Later that evening, the counsel voted unanimously in favor of the hospitality worker protection ordinance. Councilman Luis Aponte spoke eloquently about the council’s obligation to “take back” from Providence
business owners, in whose interest the council usually operates, but who increasingly neglect the working families of Providence. John Lombardi congratulated himself and the council for “standing up for the little people for once.” And even Cliff Wood of Ward Two, one of only three non-cosponsors, muttered a passively defiant “yay” from the corner of the chamber where he was seated, slumped low in his chair like an insolent child.
Tensions over turf at the national level between SEIU and Unite Here were forgotten last Thursday as food service and hotel workers united to support each other’s causes. They did so in the spirit of solidarity and in the interest of fighting to maintain a living standard for working families in Providence that has been hacked away by anti-union and anti-immigrant sentiment.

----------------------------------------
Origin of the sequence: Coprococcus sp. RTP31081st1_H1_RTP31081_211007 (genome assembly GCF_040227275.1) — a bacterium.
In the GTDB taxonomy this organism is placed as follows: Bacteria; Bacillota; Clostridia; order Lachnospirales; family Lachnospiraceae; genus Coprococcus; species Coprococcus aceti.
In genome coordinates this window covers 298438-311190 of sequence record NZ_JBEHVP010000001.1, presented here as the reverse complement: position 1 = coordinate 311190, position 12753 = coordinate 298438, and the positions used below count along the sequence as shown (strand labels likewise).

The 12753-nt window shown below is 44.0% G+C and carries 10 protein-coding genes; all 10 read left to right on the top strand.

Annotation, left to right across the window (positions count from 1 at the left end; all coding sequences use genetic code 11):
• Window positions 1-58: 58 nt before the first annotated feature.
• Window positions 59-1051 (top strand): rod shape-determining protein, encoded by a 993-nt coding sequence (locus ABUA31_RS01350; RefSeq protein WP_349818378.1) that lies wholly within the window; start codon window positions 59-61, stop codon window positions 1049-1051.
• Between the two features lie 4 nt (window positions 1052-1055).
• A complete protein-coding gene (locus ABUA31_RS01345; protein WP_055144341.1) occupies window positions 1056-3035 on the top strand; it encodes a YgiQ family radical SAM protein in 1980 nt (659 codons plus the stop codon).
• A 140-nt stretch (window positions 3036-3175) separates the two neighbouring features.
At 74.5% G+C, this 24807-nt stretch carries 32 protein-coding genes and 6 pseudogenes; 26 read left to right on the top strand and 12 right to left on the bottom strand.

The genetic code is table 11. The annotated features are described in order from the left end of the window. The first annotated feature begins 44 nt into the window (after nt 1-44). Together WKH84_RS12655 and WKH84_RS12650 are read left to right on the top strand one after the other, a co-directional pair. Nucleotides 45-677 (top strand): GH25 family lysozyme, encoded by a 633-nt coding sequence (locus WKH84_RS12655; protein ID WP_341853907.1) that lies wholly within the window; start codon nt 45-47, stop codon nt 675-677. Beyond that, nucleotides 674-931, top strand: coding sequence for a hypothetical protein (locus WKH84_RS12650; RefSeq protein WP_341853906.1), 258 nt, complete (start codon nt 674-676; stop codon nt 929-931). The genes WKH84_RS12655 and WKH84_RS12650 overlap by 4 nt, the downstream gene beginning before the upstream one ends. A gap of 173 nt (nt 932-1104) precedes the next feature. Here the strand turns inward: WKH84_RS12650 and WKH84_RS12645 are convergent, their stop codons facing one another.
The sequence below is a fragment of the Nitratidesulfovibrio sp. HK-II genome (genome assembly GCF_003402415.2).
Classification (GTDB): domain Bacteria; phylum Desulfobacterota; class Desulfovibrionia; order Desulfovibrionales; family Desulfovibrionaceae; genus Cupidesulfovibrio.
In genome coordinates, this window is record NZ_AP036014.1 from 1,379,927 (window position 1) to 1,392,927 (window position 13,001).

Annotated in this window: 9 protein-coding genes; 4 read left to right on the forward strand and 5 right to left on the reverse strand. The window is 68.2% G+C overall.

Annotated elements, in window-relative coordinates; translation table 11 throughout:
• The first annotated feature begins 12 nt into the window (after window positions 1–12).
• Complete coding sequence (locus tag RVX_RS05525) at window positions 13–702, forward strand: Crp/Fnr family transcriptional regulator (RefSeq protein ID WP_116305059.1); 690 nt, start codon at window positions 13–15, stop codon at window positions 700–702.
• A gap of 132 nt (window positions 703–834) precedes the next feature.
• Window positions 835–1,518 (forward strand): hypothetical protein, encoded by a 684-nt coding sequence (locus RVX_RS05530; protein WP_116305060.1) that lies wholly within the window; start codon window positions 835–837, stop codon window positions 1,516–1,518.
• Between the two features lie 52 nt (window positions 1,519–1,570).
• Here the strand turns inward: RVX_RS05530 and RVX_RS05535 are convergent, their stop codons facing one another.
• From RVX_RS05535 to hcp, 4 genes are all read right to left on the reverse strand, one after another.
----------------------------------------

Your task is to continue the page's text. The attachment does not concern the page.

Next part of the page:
“We can’t just give in like they expect us to,” SEIU’s Rivera said about Brown’s healthcare proposal. “If service workers at Brown University can’t expect affordable health insurance, where can they?”
Rivera stressed that the BDS negotiations don’t occur in a vacuum. “They set a standard for the quality of living all workers can expect from their job,” and she added, “What happens at the bargaining table always affects politics and vice versa.”
Local 217’s ordinance sets a precedent for what cities and workers can do to prevent union busting tactics. The outcome of the BDS negotiations will impact national debate about healthcare. And preserving a decent standard of living for working families in Rhode Island depends on the support of both the Providence and Brown communities.
SAMUEL ADLER-BELL B’12 is in labor.